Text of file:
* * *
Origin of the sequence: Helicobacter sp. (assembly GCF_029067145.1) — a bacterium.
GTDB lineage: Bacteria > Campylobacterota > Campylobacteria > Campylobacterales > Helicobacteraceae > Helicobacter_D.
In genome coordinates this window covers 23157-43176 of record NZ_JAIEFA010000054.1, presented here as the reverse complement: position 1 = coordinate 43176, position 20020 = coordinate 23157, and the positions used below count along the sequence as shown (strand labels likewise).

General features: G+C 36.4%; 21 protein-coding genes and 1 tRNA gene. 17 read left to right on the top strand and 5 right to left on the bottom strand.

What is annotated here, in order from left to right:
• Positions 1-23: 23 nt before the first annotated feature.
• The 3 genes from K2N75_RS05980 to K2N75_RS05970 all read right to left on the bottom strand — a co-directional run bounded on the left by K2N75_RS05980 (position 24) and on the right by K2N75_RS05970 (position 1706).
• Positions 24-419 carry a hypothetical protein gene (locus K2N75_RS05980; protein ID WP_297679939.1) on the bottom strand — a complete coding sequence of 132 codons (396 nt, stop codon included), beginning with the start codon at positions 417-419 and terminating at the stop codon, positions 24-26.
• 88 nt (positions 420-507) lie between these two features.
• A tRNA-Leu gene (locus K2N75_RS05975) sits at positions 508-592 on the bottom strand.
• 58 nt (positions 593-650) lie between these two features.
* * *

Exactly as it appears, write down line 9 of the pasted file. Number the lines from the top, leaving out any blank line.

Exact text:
• 88 nt (positions 420-507) lie between these two features.